Price: 38000.00 EUR
NRL Report 4489. Rocket research...
Baumann, R. C. and L. Winkler
Bookseller: Jeremy Norman's historyofscience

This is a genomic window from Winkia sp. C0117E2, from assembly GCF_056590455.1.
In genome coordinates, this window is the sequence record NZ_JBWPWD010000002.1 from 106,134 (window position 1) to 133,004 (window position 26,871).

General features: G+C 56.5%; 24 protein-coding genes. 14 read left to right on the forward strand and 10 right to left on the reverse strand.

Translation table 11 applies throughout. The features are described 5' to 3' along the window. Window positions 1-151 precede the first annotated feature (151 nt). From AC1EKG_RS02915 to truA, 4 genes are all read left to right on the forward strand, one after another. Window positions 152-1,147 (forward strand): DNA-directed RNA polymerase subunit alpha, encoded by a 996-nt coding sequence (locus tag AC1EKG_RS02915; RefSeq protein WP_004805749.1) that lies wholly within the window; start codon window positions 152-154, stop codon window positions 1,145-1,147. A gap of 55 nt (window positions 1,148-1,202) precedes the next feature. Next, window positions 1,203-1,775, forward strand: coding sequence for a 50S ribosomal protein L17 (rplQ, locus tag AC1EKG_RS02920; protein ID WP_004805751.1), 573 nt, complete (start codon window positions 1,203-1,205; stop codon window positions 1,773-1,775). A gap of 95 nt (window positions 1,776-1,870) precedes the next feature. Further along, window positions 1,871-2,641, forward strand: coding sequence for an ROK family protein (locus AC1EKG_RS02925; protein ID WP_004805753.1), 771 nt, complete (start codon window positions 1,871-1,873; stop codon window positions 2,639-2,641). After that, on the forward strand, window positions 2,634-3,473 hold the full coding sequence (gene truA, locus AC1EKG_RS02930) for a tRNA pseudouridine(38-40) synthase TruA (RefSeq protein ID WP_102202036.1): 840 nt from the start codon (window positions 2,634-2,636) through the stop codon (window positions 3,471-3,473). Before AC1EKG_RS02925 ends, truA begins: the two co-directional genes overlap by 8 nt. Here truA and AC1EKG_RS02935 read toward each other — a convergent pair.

NRL, Washington DC 1955 - Spectacular Images of the Earth from the Threshold of Outer Space Baumann, R. C. and L. Winkler. (1) Photography from the... More